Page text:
7:30 Man Puzhu Manithargal - designed and directed by Bagu and Arunmozhi; written by Konangi

Day 3: 16 September; Saturday

10 am Accsex
Dir: Shweta Ghosh; 52 min; Hindi and English

Within stifling dichotomies of normal and abnormal, lie millions of women, negotiating with their identities, Accsex explores notions of beauty, the 'ideal body' and sexuality through four storytellers;

four women who happen to be persons with disability. Through the lives of Natasha, Sonali, Kanti and Abha, this film brings to fore questions of acceptance, confidence and resistance to the normative. As it turns out, these questions are not too removed from everyday realities of several others, deemed 'imperfect' and 'monstrous' for not fitting in. Accsex traces the journey of the storytellers as they reclaim agency and the right to unapologetic confidence, sexual expression and happiness.

11:00 Interaction with Aiswarya Rao, activist

11:20 Our Family
Dir: Anjali Monteiro and KP Jayasankar; 56 min; Tamil with English subtitles

What does it mean to cross that line which sharply divides us on the basis of gender? To free oneself of the socially constructed onus of being male? Is there life beyond a hetero-normative family? Set in Tamilnadu, India, ‘Our Family’ brings together excerpts from Nirvanam, a one person performance, by Pritham K. Chakravarthy and a family of three generations of trans-gendered female subjects.

12:20 Interaction with Ranjani Murthy, researcher / activist

12:45 Short films by Jeyachandra Hashmi

To Let (2:40 min): To-Let is a short film on house hunting which shows plight of people from different sorts of life, through which a long standing discrimination is explained.

Kalavu (1:47 min): A boy is accused by his friends for an act of theft. He denies it and ask the other two boys to come with him to the ground to prove his innocence. Parallely, a father brings his
daughter to a photo studio. The two parallel stories connect at one point revealing the shocking
social scenario. The connection between them forms the crux and climax of the film.

12:50 Interaction with Hashmi

1:00 Lunch break

2:00 Death of a River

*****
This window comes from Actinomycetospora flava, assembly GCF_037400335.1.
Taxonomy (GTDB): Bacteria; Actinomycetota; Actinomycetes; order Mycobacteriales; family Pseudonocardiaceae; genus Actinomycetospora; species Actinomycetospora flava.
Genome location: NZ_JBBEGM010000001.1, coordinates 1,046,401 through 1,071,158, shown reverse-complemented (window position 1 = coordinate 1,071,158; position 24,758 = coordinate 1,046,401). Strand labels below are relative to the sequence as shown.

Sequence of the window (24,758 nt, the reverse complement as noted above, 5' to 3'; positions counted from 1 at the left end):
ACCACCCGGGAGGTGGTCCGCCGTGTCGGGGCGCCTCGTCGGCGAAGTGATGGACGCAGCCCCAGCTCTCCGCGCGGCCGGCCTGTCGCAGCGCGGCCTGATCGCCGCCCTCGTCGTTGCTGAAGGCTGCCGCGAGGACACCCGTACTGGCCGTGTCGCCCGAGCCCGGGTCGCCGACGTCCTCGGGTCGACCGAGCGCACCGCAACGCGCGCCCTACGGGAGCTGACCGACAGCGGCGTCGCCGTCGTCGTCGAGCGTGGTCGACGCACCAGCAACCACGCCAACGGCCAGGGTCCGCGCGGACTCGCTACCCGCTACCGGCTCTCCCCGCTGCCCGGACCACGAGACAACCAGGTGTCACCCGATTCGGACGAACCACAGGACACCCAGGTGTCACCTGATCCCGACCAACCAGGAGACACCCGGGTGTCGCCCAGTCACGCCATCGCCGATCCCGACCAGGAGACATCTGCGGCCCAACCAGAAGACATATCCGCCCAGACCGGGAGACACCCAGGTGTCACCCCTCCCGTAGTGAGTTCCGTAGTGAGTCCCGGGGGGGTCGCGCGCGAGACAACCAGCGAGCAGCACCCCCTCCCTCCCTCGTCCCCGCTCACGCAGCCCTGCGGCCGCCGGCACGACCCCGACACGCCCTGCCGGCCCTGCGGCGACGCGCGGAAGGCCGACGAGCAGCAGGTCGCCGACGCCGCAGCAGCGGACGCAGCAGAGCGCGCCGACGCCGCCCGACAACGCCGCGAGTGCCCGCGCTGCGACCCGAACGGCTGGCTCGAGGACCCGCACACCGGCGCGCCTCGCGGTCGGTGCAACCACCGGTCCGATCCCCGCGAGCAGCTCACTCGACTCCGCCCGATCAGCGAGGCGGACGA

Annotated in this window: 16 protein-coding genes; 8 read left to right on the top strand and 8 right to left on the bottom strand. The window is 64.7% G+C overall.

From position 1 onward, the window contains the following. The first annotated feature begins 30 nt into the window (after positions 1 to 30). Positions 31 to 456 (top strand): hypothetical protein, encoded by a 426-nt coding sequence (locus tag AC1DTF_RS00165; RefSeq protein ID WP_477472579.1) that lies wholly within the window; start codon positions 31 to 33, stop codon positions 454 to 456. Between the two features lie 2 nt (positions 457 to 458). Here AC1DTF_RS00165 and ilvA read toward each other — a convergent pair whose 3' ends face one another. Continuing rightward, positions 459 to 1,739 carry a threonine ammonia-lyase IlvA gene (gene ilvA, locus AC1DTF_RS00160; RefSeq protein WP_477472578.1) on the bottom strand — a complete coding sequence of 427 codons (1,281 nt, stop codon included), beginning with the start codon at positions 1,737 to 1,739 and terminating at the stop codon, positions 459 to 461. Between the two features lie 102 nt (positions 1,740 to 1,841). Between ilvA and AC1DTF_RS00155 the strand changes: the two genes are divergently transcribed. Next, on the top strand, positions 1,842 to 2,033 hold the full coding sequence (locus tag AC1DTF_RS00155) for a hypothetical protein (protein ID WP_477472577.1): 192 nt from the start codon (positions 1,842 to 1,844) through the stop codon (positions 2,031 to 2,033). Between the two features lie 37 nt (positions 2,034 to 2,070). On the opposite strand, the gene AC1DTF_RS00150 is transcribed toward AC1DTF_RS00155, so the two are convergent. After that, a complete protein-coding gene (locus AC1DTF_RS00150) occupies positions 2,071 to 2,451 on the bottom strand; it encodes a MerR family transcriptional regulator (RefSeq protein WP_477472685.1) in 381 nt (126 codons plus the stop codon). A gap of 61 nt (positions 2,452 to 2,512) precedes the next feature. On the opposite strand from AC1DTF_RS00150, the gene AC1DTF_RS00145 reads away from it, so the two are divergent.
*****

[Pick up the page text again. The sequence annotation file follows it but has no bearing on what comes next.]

Dir: RR Srinivasan; 60 min; Tamil with English subtitles

Death of a River is a documentary about the Manjolai massacre, which took place when Tamil Nadu police attacked a procession of striking tea estate workers, their families and supporters on July 23. The demonstrating workers were demanding that they be paid the half-day wages illegally deducted from their pay packets since February and the release of 652 fellow workers previously arrested by police. Seventeen people, including two women and a two-year-old boy, were killed and 500 injured in the police attack.

The documentary exposes the provocative nature of the police attack, which involved the Rapid Action Force, a special police unit, and shows police throwing bricks and stones at the demonstrators. It also includes footage of police firing tear gas, rubber bullets and rifles at the terror-stricken and unarmed men, women and children. The demonstrators were subjected to a baton-charge and forced into the river; a waiting column of police beat those able to make their way to the other side of the river.

3:00 Interaction with RR Srinivasan, filmmaker and Yazhan Aathi, poet

3:20 Kakkoos
Dir: Divya Bharathi; 108 min; Tamil with English subtitles

The documentary, shot in 25 districts for over a year, conveys the message that even though manual scavenging was banned in India in 2013 it continues to exist and conservancy workers are involved in removing human waste. The film is dedicated to those who maintain a “false silence on manual scavenging”.

5:10 Interaction with  Suseela Anand, activist

5:30 The Unbearable Being of Lightness
Dir: Ramachandra PN; 45 min; English
A documentary film on a suicide note, a few gazes and a shopping complex.

Interaction with Amshan Kumar, filmmaker

6:30 Closing Ceremony

Special lecture by Venkatesh Chakravarthy, Dean - Media Studies, SRM University

Celebrating Poramboke – music, films and talk
With Nityanand Jeyaraman, activist/researcher



Post a Comment